Ironically, the video that has sparked this recent Rosetta Tharpe “moment” on the Internet is a testimonial to the discovery of Tharpe and other black American musicians by these overwhelming white English audiences in the 1960s. With imprints of U.S. R&B records hard to come by in Britain and mostly unplayed on BBC radio, young Brits flocked to live shows. The much-circulated clip of Tharpe playing “Didn’t It Rain” is from one of these festivals, the American Folk, Blues, and Gospel Caravan, which traveled Britain and Europe in spring 1964, showcasing Tharpe along with the likes of bluesmen Sonny Terry, Brownie McGhee, and Muddy Waters.
The Blues and Gospel Caravan, as the TV show based on the 1964 tour was dubbed, was filmed at a defunct suburban Manchester, England, railroad station repurposed for the occasion as the fictional town of “Chorltonville,” a half-Hollywood, half-Disneyland fantasy of a (racially segregated) Southern railroad depot. On one side of the tracks are bleachers filled with long-haired white British kids; on the other side, a set of older, more formally attired black musical notables make their way among stage props including a bale of hay, a rocking chair, and two goats tethered to a rail.
Such an old-timey, countrified setting was embarrassingly off-key for a group of seasoned musicians who had performed at Carnegie Hall and on Broadway, but it gave the assembled English kids and folks watching at home the illusion of having journeyed to a mythic backwater and discovered a diamond in the rough, the sources of rock and roll. And although they were amused at being “discovered,” Tharpe and her fellow performers played along with the fans’ fantasy, appreciating the interest. At the beginning of the clip, as pianist Cousin Joe helps Tharpe off a horse-drawn buggy and onto the damp set, you can even hear her remark that she is having “the wonderfulest time in my life.”
In the performance of “Didn’t It Rain” that follows, Tharpe overcomes the cornball sentimentality—or, read less generously, the patronizing racialism—of her surroundings. Dressed in a cape and high heels, she sings and accompanies herself on a white electric SG with the self-assurance of a pro who has seen and done it all before. Her confident, magnetic persona upends expectations both of what a woman was or wasn’t supposed to do (She was handling the guitar with such boldness!) and of how African-Americans were supposed to carry themselves (Look at how sophisticated she seems!). At the same time, attentive viewers might see in Tharpe’s performance a submerged history of black female gospel musicians as musical trailblazers.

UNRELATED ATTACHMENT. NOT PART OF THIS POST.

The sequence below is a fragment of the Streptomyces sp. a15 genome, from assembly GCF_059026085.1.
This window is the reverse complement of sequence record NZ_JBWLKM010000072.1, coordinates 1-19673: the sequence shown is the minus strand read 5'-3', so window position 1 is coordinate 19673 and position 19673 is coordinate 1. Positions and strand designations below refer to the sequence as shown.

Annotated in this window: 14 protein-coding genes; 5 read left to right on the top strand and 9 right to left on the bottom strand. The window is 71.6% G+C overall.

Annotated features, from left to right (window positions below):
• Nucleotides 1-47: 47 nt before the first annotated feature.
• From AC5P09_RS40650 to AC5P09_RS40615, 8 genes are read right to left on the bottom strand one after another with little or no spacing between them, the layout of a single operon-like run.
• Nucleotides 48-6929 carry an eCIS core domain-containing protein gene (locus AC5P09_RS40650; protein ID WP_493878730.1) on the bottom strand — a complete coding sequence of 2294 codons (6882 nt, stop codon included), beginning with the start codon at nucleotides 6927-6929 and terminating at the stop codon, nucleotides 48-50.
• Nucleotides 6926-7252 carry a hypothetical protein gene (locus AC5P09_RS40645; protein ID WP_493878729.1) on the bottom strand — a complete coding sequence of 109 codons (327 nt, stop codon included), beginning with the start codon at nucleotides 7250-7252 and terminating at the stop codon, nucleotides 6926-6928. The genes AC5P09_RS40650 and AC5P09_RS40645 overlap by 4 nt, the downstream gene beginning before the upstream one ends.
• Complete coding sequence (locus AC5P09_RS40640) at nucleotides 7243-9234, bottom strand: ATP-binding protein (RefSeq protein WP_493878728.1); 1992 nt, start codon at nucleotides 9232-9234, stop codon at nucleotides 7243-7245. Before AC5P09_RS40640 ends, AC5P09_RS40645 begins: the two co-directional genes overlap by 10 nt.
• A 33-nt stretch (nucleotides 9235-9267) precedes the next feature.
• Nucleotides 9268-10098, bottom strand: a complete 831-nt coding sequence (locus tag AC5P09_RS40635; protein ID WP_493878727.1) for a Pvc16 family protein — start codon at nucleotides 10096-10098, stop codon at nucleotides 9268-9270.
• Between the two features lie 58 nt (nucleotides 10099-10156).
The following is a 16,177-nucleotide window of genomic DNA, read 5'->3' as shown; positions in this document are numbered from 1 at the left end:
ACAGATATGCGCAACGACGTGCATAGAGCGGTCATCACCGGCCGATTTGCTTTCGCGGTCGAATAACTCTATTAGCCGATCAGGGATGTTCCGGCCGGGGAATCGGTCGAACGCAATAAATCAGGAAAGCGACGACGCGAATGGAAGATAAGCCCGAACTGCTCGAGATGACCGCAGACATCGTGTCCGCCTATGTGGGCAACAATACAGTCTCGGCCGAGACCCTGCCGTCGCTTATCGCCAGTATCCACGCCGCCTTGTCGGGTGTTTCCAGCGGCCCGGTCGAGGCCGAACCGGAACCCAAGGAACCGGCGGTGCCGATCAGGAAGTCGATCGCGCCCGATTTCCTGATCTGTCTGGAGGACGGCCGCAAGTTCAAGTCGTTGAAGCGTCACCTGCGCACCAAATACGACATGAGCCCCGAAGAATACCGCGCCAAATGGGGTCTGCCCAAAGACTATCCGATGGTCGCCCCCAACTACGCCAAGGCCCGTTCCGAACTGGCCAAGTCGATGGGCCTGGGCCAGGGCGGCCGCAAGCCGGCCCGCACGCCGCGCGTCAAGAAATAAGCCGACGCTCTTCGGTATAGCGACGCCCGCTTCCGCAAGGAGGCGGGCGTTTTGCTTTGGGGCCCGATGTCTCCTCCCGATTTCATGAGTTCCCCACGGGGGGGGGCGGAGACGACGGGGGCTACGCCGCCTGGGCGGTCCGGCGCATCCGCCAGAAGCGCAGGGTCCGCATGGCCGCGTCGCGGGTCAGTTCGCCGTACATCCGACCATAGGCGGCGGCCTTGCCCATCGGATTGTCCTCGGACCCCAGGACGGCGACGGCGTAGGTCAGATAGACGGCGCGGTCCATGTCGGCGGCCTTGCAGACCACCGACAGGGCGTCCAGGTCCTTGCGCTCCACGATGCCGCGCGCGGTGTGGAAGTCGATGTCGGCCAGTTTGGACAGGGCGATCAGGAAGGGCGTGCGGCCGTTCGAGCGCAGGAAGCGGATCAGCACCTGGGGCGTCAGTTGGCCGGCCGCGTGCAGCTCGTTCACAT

In the popularity of the 1964 British TV clip on today’s global social media, we see history repeating itself. That’s because Tharpe’s career, like the career of so many other black American musicians, has been defined by cycles of obscurity and popularity, forgetting and remembering. My own interest in writing a biography of Tharpe was spurred by a then-obscure video of her doing “Up Above My Head”—a clip that is now accessible to anyone with a smartphone. But my curiosity was equally piqued by the realization that I wasn’t alone my ignorance. Her erasure, I found, was a function not merely of the passage of time, but of a tendency in American history to celebrate and elevate the achievements of white men and to “forget” or ignore the brilliance of a figure like Rosetta. Nowhere was this made clearer to me than in a 1970 newspaper clipping I stumbled upon that attributed her sound and style to Elvis Presley—when it was Elvis, and so many others, who emulated Tharpe!
Tharpe’s present moment of fame is unlikely to end soon. This fall, two new theatrical productions—one set to debut off-Broadway, another in Pasadena—will bring elements of Tharpe’s story and a taste of her music to new audiences. Passionate supporters continue to lobby for her recognition by the Rock Hall. And gifted young musicians including Rhiannon Giddens, of the Carolina Chocolate Drops, and Brittany Howard, of the Alabama Shakes, continue to explore Tharpe’s repertoire and draw inspiration from her example.
That unmarked Philadelphia grave? Today it has a rose-colored marble headstone paid for by fans incensed that her legacy had been ignored for so long. Inscribed with a quote from a close friend, it reads, “She would sing until you cried and then she would sing until you danced for joy.” We are not finished crying or dancing.